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Acting Director of Service-Learning
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Argentina: Spring Break '10
Twelve students and staff member Felicity Keeley '09, arrived in Buenos Aires just in time to see the sunrise. After taking a quick nap on the floor of our housing for the week at Los Patios de Montserrat while their rooms were being prepared, they braved the colorful city streets to explore the city's capital. They later met with the organization they were volunteering with, L.I.F.E. where they learned about the socio-economic issues that the young people they worked with would be dealing with.
For the first four days, the volunteers created art projects to engage and entertain the children aged 3 to 13. They volunteered in areas of Buenos Aires known as "villa miseria". Villa miseries also known as villas are settlements consisting of small houses or shacks made of tin, wood, and/or other materials (whatever can be found). The streets are usually not paved - narrow internal passages may communicate the different parts. The villas miseria have no sanitation system, though there may be water pipes passing through the settlement. Electric power is sometimes taken directly from the grid using illegal connections.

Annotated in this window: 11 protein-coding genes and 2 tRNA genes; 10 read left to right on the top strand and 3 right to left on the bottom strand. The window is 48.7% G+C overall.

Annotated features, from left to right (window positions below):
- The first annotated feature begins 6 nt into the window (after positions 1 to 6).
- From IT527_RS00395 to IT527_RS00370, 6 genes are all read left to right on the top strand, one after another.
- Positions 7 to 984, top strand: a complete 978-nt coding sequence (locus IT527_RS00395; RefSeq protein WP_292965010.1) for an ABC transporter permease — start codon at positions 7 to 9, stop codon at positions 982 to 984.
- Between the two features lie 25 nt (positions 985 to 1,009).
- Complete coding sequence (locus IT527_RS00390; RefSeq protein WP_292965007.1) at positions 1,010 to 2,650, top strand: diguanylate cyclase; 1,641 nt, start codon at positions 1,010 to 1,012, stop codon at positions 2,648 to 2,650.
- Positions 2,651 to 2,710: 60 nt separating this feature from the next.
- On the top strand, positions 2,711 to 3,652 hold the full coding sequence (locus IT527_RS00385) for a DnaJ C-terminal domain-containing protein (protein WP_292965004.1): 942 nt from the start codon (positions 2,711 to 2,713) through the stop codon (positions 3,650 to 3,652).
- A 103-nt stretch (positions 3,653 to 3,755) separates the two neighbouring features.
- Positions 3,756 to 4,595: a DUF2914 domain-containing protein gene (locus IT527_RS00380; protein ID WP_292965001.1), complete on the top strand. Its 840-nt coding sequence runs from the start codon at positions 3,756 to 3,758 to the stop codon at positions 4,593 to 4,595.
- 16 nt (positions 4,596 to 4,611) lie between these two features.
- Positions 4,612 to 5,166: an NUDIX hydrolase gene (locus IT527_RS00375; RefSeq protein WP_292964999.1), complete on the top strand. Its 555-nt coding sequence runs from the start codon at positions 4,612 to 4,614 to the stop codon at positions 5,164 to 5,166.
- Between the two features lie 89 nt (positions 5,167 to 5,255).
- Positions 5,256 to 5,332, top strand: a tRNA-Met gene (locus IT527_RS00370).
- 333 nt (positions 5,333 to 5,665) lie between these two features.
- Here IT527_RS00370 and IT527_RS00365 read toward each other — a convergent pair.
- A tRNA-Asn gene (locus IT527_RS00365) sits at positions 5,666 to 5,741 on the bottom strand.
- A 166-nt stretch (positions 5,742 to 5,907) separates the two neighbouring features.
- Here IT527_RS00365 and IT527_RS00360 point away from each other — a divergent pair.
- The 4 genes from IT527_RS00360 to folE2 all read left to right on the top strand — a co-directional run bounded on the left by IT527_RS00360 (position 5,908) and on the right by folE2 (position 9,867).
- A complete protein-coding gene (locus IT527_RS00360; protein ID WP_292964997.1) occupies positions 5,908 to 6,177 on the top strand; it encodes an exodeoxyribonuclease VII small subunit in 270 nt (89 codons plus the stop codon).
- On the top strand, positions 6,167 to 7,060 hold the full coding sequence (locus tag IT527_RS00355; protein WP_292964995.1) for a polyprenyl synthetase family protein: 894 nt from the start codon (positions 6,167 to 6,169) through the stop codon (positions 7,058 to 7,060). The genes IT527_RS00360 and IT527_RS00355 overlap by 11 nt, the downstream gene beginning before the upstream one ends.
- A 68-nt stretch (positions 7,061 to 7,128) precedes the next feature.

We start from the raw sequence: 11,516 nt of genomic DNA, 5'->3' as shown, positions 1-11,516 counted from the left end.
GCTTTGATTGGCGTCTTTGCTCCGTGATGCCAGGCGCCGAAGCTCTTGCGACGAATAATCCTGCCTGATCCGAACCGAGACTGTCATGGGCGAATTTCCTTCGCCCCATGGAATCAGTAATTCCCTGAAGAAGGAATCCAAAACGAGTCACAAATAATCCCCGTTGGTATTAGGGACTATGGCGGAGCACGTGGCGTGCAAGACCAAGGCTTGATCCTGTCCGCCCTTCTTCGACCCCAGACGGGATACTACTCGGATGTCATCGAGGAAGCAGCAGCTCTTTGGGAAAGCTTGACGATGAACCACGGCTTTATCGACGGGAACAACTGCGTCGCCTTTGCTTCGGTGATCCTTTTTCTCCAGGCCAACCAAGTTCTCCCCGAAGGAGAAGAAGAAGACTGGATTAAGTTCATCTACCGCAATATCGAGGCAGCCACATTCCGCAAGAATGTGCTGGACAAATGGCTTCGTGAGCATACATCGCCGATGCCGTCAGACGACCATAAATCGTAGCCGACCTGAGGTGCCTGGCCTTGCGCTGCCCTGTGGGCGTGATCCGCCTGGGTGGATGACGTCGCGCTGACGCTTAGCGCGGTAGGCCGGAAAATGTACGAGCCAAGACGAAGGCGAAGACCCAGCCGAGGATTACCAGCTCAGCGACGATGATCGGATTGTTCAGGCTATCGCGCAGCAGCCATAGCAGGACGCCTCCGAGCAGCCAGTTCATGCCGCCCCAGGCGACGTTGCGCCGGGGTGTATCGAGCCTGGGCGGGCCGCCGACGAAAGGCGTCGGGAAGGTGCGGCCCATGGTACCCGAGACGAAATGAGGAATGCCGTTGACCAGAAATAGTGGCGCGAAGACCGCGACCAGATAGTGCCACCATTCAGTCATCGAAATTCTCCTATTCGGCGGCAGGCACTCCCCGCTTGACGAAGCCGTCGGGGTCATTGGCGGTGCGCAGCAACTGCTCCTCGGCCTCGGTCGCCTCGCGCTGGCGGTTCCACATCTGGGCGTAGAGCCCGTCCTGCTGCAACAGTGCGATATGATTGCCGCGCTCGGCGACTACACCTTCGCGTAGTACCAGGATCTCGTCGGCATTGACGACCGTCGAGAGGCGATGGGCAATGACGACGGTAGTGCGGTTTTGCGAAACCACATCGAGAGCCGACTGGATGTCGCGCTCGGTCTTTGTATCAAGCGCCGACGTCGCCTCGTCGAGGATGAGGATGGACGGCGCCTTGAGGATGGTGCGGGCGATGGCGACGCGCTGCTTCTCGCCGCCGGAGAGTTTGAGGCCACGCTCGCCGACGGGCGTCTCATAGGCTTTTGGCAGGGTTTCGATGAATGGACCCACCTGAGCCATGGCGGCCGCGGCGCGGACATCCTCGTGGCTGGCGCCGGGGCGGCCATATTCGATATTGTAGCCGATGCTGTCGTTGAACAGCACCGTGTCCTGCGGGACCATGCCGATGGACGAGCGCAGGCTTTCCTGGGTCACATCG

The Eckerd group helped the kids paint, use glitter, make bunny masks, and tissue paper designs. They also cooked for the children, served them food, and created a mural. The Eckerd students learned from the children too, as they would paint different objects and the children would label them in Spanish, teaching some of the non-spanish speakers the meaning of "mariposa", "silla", "conejo", and "gafas".
The last day in Buenos Aires the group volunteered at La JUEGOTECA de la Esquina de la Iglesia "El Buen Pastor", which in English means: The JUEGOTECA of the Corner of the Church "The Good Shepherd". It was this volunteer experience that summed up the entire week and made everything worth while. The children there have basically nothing. The basketball hoop they do have isn't functional, and the ball they have was flat. One of the volunteers used her own money to go out and buy the children a few balls. The day there was spent painting with the children, playing with them, and playing volleyball with the mothers. The Eckerd volunteers ended the day by teaching the children "Heads, Shoulders, Knees, and Toes" in English. To show their thanks the children and their mothers shared delicious dolce de leche and bread, making it a truly memorable Argentinean experience.
On Easter Sunday the group strolled leisurely through Recoleta to see Evita Peron's grave and San Telmo to see the artists and their work. They flew back to Florida later that night, exhausted, but happy and thankful for a week well spent.